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DEMONSTRATIONSD

7 Refraction, reflection, and total internal reflection

Warning: Wear eye protection. Never look directly into the beam of a laser. Stand out of the plane of the laser beam and behind the laser to avoid direct line of sight with the laser beam. Make sure that students do the same.

Aim: To demonstrate the principle of reﬂection, refraction at the air-water interface, and total internal reﬂection at the water-air interface.

Equipment:

Small rectangular ﬁsh aquarium

Laser

One ﬂat mirror, 5cm 4cm, with a string glued to one end

Smoke machine or chalk dust

Colouring to add to the water

Demonstration 1: re ection

Fill the tank with coloured water.

Arrange the laser such that the laser beam is incident at 45˚ to the air-water interface.

You should see the reﬂected beam of light at the air-water interface when smoke or chalk dust is present in the air above the water.

Explanation

At a smooth surface, such as a mirror, and at an interface between transparent media such as air and water, light can be reﬂected. The angle of reﬂection, as measured with respect to the surface normal, is equal to the angle of incidence.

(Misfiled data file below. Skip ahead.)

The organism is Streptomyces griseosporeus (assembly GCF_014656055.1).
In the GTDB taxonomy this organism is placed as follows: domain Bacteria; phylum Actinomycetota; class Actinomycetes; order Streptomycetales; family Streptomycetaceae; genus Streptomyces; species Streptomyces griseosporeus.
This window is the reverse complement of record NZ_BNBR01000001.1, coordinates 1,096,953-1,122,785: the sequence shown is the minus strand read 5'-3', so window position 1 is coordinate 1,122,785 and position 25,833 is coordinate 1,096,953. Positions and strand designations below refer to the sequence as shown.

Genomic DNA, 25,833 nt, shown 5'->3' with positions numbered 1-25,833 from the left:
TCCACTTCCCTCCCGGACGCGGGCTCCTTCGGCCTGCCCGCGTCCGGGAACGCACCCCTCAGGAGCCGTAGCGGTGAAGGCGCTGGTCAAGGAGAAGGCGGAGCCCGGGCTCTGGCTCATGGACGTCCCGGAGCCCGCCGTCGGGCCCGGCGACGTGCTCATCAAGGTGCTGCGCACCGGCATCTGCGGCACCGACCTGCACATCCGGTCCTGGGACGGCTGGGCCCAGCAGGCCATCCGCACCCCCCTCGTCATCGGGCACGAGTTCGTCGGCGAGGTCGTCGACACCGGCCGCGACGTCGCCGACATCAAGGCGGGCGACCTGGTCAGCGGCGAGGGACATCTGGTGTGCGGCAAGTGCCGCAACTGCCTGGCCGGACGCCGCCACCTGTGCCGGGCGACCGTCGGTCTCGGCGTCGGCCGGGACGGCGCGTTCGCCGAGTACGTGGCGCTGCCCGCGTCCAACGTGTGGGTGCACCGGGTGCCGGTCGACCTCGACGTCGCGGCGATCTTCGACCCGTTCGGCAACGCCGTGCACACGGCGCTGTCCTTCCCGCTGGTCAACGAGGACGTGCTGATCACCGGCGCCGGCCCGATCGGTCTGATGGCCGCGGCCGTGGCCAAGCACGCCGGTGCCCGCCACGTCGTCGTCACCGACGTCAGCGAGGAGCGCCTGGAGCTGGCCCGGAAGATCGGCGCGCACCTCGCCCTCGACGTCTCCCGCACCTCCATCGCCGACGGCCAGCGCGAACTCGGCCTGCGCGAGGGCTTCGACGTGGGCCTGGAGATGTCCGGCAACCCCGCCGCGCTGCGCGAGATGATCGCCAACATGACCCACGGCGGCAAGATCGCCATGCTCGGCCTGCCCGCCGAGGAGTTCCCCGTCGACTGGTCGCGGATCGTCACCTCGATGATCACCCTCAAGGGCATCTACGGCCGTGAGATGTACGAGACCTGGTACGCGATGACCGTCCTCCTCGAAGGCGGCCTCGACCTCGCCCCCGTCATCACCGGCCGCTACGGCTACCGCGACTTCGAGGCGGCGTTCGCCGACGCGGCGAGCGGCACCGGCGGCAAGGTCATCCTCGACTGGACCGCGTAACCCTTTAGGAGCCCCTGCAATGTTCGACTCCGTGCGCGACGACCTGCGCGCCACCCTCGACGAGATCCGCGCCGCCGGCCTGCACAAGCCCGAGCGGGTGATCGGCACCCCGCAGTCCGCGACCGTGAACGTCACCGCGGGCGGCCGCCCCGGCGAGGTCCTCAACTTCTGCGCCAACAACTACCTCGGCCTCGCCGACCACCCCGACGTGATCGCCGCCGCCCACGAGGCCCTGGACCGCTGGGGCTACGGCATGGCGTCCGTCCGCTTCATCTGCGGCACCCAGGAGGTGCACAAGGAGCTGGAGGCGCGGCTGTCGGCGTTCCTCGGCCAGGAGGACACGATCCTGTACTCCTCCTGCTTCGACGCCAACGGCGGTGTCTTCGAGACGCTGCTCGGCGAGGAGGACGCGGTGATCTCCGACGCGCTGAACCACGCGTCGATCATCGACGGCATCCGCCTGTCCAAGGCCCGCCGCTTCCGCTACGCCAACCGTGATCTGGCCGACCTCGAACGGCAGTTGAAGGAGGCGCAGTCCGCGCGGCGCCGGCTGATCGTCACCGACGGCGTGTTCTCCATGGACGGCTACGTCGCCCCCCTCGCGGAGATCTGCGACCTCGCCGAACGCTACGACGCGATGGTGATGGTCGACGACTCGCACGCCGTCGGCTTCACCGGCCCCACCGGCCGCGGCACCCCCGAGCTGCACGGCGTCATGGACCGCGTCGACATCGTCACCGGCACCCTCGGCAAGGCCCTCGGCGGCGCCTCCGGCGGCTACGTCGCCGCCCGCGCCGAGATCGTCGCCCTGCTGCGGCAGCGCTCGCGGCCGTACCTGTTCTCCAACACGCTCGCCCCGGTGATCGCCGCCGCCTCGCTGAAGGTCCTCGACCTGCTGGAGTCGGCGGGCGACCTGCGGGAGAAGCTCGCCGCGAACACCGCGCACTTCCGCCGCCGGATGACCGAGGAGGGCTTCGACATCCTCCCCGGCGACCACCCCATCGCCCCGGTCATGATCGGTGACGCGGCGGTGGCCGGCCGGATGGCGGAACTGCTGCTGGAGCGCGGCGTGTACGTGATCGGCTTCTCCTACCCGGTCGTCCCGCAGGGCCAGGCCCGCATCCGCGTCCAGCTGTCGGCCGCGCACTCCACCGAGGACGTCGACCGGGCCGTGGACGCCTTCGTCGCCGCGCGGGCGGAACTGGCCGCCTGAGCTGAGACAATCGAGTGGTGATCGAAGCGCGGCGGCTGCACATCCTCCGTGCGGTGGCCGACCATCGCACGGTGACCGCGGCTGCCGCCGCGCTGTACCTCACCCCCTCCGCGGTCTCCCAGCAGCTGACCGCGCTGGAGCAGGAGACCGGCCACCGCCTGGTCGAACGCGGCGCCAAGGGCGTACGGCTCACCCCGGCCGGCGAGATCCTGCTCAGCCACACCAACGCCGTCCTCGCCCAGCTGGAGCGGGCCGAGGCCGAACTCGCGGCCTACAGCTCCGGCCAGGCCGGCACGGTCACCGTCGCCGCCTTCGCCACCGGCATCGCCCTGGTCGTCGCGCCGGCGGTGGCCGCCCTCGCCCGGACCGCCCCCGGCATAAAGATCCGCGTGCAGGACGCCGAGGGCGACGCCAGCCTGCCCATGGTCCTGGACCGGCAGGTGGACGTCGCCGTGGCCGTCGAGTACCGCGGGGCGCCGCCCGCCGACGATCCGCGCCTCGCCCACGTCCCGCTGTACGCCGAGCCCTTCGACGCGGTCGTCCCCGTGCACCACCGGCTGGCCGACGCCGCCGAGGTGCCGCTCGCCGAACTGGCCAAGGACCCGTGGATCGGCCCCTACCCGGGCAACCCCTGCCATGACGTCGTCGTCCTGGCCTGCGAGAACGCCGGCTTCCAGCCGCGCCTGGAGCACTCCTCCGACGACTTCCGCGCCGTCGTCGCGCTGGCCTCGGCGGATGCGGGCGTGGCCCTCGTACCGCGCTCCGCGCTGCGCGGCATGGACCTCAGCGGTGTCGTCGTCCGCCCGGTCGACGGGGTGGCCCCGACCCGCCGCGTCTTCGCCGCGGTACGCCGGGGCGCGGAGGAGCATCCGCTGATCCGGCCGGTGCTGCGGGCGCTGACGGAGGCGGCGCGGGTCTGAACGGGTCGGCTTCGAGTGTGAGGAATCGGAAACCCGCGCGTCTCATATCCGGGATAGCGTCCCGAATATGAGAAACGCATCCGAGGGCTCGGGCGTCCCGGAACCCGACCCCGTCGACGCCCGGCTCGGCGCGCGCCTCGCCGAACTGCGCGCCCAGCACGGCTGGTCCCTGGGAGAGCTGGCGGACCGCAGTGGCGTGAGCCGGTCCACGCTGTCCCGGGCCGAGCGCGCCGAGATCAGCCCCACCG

reﬂected
laser
incidence
angle
angle
refracted

angle

© OUP: this may be reproduced for class use solely for the purchaser’s institute

DEMONSTRATIONSD

Demonstration 2: refraction

Fill the tank with coloured water.

Arrange the laser such that the laser beam is incident at 45˚ to the air-water interface.

Illuminate the path of the laser beam using a smoke machine or chalk dust.

Note the change of direction of the incident beam of light from the laser in air and the beam in the water; the refracted beam.

Explanation

The speed of light in a transparent medium depends on the optical density through which the light travels. If the beam of light is not at perpendicular incidence when it enters a new medium then the change in medium results in a change of angle of the beam of light.

reﬂected
laser
incidence
angle
angle
refracted

angle

Demonstration 3: total internal re ection

Fill the tank with water.

Place the second mirror at the bottom of the tank.

Place the supported mirror at 45° above the tank.

Arrange the laser such that it enters the water hitting the mirror at the bottom of the water.

Using the string attached to the mirror, slowly raise one end of the mirror to change the angle of incidence of the laser beam on the mirror.

Increase the angle until the reﬂected beam hits the surface of the water and no refraction is seen. Beyond this angle the water-air interface becomes mirror like and totally reﬂects the incident beam.

mirror

laser

string to tilt mirror

Explanation

On going from a more optically dense medium, such as water, to a less optically dense medium, such as air, the beam of light cannot be refracted into the less optically dense medium if the incident angle is greater than a certain value, the critical angle. Therefore the beam can only be reﬂected, hence total internal reﬂection.

© OUP: this may be reproduced for class use solely for the purchaser’s institute